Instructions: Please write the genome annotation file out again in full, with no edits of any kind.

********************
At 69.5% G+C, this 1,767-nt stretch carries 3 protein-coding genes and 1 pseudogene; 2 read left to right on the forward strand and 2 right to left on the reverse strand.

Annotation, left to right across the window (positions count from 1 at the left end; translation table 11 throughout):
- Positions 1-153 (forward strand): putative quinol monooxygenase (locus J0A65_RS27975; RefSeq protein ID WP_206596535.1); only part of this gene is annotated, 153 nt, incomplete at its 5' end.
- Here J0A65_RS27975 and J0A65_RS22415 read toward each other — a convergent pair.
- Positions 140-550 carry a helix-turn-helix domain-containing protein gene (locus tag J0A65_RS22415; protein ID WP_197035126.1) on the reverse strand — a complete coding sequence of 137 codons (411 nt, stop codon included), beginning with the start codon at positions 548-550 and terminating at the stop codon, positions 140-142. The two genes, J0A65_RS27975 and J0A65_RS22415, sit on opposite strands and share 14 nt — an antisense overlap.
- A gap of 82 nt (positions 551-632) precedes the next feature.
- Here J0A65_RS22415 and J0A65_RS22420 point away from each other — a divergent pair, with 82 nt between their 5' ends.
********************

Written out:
At 69.5% G+C, this 1,767-nt stretch carries 3 protein-coding genes and 1 pseudogene; 2 read left to right on the forward strand and 2 right to left on the reverse strand.

Annotation, left to right across the window (positions count from 1 at the left end; translation table 11 throughout):
- Positions 1-153 (forward strand): putative quinol monooxygenase (locus J0A65_RS27975; RefSeq protein ID WP_206596535.1); only part of this gene is annotated, 153 nt, incomplete at its 5' end.
- Here J0A65_RS27975 and J0A65_RS22415 read toward each other — a convergent pair.
- Positions 140-550 carry a helix-turn-helix domain-containing protein gene (locus tag J0A65_RS22415; protein ID WP_197035126.1) on the reverse strand — a complete coding sequence of 137 codons (411 nt, stop codon included), beginning with the start codon at positions 548-550 and terminating at the stop codon, positions 140-142. The two genes, J0A65_RS27975 and J0A65_RS22415, sit on opposite strands and share 14 nt — an antisense overlap.
- A gap of 82 nt (positions 551-632) precedes the next feature.
- Here J0A65_RS22415 and J0A65_RS22420 point away from each other — a divergent pair, with 82 nt between their 5' ends.